David Muhlbaum: Smart Tax Deductions Non-Itemizers Can Claim

Jill Weisenberger, M.S., R.D.N., C.D.E : Before You Lose Your Mental Edge

Dana Dovey: Coffee Drinkers Rejoice! Your Cup Of Joe Can Prevent Death From Liver Disease

Chris Weller: Electric 'Thinking Cap' Puts Your Brain Power Into High Gear

The Kosher Gourmet by Marlene Parrish A gift of hazelnuts keeps giving --- for a variety of nutty recipes: Entree, side, soup, dessert

April 4, 2014

Rabbi David Gutterman: The Word for Nothing Means Everything

Charles Krauthammer: Kerry's folly, Chapter 3

Amy Peterson: A life of love: How to build lasting relationships with your children

John Ericson: Older Women: Save Your Heart, Prevent Stroke Don't Drink Diet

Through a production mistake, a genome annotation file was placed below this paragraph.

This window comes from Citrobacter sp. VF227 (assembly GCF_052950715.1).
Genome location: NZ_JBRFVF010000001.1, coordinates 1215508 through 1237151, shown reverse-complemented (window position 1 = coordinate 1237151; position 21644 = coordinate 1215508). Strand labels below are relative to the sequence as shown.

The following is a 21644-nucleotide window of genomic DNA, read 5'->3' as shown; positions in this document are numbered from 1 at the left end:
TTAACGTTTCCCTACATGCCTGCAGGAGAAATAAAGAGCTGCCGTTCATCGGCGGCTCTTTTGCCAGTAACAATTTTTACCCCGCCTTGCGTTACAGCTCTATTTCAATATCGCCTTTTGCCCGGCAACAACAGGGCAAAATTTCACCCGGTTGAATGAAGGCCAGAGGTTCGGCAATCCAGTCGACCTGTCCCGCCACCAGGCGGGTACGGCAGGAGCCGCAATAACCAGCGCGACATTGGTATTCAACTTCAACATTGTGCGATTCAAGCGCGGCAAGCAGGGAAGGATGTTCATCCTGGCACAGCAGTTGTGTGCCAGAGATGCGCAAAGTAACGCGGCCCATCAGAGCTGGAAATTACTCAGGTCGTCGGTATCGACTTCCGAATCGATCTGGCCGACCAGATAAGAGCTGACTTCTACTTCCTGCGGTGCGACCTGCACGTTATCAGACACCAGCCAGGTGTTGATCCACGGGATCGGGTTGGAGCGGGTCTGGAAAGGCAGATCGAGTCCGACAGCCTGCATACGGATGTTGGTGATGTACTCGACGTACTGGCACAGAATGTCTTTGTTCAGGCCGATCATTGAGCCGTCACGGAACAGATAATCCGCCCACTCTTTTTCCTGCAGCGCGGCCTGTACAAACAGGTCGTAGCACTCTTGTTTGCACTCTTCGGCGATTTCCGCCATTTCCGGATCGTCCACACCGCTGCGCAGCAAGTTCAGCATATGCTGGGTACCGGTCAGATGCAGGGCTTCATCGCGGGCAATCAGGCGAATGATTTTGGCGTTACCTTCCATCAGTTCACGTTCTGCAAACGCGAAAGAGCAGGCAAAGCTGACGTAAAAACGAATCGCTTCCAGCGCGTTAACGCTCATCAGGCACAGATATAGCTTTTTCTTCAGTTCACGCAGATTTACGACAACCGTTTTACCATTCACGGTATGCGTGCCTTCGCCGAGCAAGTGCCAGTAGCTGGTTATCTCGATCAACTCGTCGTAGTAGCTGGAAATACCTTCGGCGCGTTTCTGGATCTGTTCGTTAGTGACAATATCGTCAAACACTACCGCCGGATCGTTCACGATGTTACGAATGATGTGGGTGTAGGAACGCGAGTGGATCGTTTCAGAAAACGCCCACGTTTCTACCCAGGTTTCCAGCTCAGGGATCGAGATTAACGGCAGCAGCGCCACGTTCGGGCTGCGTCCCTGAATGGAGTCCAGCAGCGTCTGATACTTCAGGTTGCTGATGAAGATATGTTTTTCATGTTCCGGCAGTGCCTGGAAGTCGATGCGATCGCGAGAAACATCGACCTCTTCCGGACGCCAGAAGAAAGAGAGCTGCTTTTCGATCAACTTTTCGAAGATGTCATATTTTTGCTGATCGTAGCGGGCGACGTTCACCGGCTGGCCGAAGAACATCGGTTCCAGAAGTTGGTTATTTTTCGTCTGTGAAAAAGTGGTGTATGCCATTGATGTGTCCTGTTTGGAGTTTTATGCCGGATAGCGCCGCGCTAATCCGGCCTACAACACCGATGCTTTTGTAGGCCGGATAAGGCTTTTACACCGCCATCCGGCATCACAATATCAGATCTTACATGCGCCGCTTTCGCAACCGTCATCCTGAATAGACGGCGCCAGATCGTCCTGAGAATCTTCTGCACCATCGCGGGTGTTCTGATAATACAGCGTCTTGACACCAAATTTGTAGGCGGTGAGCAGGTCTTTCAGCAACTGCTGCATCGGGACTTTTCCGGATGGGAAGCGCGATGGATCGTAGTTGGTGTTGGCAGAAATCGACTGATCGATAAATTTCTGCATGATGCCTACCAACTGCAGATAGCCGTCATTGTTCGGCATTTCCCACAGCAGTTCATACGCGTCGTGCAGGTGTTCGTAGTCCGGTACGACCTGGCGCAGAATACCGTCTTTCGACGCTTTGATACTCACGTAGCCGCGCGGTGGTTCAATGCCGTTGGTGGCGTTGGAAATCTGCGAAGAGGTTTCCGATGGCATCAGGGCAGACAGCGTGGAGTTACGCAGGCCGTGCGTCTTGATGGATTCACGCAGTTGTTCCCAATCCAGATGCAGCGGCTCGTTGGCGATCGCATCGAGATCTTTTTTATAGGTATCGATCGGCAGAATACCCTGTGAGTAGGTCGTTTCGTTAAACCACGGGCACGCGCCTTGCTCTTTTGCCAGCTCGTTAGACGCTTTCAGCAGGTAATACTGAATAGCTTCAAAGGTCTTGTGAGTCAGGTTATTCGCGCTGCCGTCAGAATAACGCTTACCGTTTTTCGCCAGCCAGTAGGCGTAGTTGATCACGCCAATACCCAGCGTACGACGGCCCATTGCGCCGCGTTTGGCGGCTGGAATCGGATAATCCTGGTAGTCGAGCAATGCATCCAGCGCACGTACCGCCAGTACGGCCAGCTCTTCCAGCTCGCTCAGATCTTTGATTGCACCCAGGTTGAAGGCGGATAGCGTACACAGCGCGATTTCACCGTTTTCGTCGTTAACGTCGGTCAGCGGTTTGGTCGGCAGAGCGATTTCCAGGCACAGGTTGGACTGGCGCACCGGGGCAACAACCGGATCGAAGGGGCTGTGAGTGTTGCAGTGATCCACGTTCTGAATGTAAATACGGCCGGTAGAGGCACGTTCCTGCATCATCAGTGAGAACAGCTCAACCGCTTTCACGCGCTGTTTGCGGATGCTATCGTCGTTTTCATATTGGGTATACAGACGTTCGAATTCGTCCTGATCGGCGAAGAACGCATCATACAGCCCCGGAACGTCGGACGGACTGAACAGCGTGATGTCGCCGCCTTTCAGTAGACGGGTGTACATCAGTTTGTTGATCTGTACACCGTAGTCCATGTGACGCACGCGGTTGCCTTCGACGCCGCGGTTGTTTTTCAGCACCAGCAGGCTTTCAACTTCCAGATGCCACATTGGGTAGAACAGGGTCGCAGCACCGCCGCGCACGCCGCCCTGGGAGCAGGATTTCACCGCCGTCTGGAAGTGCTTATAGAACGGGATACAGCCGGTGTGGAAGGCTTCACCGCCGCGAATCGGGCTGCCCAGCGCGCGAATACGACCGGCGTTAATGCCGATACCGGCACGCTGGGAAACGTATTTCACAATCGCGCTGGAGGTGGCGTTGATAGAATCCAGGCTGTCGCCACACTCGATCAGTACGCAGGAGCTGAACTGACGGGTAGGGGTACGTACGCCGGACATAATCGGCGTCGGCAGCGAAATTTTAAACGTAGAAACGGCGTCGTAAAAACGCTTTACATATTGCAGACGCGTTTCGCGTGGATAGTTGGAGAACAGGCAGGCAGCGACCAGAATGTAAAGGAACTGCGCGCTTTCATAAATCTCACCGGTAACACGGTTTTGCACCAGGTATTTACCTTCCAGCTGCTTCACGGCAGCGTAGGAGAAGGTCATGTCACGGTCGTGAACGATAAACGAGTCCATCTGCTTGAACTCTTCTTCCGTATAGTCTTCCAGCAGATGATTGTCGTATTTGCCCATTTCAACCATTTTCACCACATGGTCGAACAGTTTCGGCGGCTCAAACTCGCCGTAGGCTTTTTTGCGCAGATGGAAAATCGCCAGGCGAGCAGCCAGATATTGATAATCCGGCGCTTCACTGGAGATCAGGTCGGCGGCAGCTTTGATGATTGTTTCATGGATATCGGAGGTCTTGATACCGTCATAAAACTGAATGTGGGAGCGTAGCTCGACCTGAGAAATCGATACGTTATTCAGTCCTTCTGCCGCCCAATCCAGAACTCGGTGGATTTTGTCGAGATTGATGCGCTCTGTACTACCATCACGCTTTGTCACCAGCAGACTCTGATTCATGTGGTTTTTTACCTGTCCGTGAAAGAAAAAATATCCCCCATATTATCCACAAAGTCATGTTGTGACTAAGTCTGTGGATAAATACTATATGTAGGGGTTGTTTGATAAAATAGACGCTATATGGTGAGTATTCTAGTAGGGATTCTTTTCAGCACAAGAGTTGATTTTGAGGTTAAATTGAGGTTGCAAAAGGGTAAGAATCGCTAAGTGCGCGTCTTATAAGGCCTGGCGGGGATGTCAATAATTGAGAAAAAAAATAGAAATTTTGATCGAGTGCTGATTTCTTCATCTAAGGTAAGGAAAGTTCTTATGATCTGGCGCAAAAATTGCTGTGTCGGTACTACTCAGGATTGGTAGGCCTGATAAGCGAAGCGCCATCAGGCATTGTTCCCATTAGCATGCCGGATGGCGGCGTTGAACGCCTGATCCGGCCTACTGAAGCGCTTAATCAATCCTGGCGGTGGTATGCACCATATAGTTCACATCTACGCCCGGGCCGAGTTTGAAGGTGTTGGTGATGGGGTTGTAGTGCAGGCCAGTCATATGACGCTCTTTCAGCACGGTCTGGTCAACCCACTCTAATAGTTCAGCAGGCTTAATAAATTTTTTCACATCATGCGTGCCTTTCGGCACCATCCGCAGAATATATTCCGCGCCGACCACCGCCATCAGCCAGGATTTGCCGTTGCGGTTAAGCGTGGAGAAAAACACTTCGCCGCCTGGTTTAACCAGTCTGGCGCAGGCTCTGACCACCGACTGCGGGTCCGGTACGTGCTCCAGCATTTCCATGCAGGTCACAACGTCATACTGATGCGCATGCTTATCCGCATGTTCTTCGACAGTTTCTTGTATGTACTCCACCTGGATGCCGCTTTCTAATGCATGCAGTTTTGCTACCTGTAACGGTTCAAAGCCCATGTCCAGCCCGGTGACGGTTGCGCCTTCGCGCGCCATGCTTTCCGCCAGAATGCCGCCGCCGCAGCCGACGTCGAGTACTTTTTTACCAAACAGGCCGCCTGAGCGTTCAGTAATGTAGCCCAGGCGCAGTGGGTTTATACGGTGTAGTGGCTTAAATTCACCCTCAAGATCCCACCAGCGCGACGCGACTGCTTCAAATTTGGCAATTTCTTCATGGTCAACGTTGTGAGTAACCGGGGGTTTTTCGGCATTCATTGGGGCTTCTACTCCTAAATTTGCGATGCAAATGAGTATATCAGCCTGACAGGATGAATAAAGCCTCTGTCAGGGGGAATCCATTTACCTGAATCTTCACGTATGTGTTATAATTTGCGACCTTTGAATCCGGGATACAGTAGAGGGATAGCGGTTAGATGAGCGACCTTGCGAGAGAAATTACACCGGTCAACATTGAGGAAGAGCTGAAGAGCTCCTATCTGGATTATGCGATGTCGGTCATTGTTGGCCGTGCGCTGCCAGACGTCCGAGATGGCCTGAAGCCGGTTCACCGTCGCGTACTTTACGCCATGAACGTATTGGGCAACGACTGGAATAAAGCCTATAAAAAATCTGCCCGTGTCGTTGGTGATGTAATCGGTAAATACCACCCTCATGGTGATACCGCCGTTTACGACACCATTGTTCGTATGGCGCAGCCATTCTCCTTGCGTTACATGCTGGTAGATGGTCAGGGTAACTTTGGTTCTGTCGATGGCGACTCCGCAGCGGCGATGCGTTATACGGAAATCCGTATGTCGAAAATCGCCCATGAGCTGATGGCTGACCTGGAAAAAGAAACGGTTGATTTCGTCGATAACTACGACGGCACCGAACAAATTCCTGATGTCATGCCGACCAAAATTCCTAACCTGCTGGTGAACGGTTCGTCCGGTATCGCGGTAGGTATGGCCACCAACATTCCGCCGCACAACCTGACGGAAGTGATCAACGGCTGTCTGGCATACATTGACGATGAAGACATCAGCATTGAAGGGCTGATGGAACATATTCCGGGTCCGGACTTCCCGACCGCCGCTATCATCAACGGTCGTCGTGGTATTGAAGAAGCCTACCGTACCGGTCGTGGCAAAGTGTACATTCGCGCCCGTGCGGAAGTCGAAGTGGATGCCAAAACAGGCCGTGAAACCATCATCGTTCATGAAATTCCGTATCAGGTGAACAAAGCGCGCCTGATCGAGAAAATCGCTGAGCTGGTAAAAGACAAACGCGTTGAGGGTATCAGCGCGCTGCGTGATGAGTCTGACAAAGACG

John Ericson: Why 50 million Americans will still have spring allergies after taking meds

Cameron Huddleston: Best and Worst Buys of April 2014

Stacy Rapacon: Great Mutual Funds for Young Investors

Sarah Boesveld: Teacher keeps promise to mail thousands of former students letters written by their past selves

The Kosher Gourmet by Sharon Thompson Anyone can make a salad, you say. But can they make a great salad? (SECRETS, TESTED TECHNIQUES + 4 RECIPES, INCLUDING DRESSINGS)

April 2, 2014

Paul Greenberg: Death and joy in the spring

Dan Barry: Should South Carolina Jews be forced to maintain this chimney built by Germans serving the Nazis?

Mayra Bitsko: Save me! An alien took over my child's personality

Frank Clayton: Get happy: 20 scientifically proven happiness activities

Susan Scutti: It's Genetic! Obesity and the 'Carb Breakdown' Gene

Lecia Bushak: Why Hand Sanitizer May Actually Harm Your Health

Stacy Rapacon: Great Funds You Can Own for $500 or Less